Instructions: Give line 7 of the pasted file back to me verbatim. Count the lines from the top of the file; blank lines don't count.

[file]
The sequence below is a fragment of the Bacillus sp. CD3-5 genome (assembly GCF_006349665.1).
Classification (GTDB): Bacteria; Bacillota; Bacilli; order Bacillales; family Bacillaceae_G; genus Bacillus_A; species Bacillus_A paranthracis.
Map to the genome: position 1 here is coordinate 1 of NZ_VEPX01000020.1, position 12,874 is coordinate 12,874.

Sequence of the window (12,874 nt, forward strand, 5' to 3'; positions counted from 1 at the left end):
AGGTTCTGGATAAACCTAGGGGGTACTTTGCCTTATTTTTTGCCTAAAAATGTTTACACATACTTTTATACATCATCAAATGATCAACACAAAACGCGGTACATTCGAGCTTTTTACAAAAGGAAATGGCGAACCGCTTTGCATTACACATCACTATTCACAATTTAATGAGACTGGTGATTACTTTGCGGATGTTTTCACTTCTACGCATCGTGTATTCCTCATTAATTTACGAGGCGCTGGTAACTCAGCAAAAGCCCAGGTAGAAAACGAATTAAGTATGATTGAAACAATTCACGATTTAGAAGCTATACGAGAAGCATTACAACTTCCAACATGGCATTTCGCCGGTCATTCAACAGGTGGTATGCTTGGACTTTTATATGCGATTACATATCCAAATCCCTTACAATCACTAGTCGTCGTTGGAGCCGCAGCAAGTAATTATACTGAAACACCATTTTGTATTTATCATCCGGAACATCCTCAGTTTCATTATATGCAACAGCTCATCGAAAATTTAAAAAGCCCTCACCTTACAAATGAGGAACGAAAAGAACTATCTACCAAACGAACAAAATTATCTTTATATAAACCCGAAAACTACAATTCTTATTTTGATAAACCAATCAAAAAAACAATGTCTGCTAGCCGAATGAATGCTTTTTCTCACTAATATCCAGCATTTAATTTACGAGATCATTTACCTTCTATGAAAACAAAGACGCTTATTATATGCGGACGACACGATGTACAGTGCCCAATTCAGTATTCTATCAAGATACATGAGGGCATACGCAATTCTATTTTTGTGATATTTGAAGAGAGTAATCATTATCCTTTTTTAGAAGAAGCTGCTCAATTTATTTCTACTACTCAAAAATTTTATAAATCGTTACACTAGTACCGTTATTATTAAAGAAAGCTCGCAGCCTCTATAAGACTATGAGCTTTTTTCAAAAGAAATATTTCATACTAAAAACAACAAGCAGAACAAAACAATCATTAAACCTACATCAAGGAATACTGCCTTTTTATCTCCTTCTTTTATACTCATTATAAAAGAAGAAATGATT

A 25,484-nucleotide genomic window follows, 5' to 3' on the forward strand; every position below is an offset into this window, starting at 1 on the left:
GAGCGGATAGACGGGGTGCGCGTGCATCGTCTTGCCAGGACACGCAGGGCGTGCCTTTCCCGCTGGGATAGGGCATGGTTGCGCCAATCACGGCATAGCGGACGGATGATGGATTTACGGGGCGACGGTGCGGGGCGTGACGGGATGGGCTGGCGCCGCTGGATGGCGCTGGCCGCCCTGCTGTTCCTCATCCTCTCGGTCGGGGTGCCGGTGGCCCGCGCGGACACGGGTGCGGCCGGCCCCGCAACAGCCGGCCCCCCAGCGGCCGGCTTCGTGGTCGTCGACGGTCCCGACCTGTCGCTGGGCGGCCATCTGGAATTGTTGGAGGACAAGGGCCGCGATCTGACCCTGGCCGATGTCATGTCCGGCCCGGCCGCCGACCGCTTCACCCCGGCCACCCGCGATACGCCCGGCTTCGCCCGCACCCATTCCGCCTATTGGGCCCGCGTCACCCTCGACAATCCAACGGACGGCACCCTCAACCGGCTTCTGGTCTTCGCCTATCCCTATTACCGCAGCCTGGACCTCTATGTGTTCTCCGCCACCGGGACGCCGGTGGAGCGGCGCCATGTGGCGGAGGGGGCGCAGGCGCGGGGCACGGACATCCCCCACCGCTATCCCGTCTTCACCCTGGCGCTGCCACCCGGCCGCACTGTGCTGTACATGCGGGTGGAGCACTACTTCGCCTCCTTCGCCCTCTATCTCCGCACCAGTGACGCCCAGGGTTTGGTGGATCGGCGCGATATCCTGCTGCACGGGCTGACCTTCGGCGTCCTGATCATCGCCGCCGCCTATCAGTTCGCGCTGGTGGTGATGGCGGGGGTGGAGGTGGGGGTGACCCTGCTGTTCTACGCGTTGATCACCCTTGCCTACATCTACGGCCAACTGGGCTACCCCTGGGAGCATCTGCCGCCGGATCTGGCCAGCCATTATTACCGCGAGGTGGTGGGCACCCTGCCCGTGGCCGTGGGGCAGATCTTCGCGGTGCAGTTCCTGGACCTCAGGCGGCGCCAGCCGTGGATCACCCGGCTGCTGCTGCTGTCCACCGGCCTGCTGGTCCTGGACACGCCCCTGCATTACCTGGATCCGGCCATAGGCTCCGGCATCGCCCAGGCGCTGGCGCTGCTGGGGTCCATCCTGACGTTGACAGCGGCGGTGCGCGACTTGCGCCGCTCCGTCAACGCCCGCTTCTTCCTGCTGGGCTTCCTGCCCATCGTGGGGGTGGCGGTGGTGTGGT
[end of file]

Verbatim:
GAGCGGATAGACGGGGTGCGCGTGCATCGTCTTGCCAGGACACGCAGGGCGTGCCTTTCCCGCTGGGATAGGGCATGGTTGCGCCAATCACGGCATAGCGGACGGATGATGGATTTACGGGGCGACGGTGCGGGGCGTGACGGGATGGGCTGGCGCCGCTGGATGGCGCTGGCCGCCCTGCTGTTCCTCATCCTCTCGGTCGGGGTGCCGGTGGCCCGCGCGGACACGGGTGCGGCCGGCCCCGCAACAGCCGGCCCCCCAGCGGCCGGCTTCGTGGTCGTCGACGGTCCCGACCTGTCGCTGGGCGGCCATCTGGAATTGTTGGAGGACAAGGGCCGCGATCTGACCCTGGCCGATGTCATGTCCGGCCCGGCCGCCGACCGCTTCACCCCGGCCACCCGCGATACGCCCGGCTTCGCCCGCACCCATTCCGCCTATTGGGCCCGCGTCACCCTCGACAATCCAACGGACGGCACCCTCAACCGGCTTCTGGTCTTCGCCTATCCCTATTACCGCAGCCTGGACCTCTATGTGTTCTCCGCCACCGGGACGCCGGTGGAGCGGCGCCATGTGGCGGAGGGGGCGCAGGCGCGGGGCACGGACATCCCCCACCGCTATCCCGTCTTCACCCTGGCGCTGCCACCCGGCCGCACTGTGCTGTACATGCGGGTGGAGCACTACTTCGCCTCCTTCGCCCTCTATCTCCGCACCAGTGACGCCCAGGGTTTGGTGGATCGGCGCGATATCCTGCTGCACGGGCTGACCTTCGGCGTCCTGATCATCGCCGCCGCCTATCAGTTCGCGCTGGTGGTGATGGCGGGGGTGGAGGTGGGGGTGACCCTGCTGTTCTACGCGTTGATCACCCTTGCCTACATCTACGGCCAACTGGGCTACCCCTGGGAGCATCTGCCGCCGGATCTGGCCAGCCATTATTACCGCGAGGTGGTGGGCACCCTGCCCGTGGCCGTGGGGCAGATCTTCGCGGTGCAGTTCCTGGACCTCAGGCGGCGCCAGCCGTGGATCACCCGGCTGCTGCTGCTGTCCACCGGCCTGCTGGTCCTGGACACGCCCCTGCATTACCTGGATCCGGCCATAGGCTCCGGCATCGCCCAGGCGCTGGCGCTGCTGGGGTCCATCCTGACGTTGACAGCGGCGGTGCGCGACTTGCGCCGCTCCGTCAACGCCCGCTTCTTCCTGCTGGGCTTCCTGCCCATCGTGGGGGTGGCGGTGGTGTGGT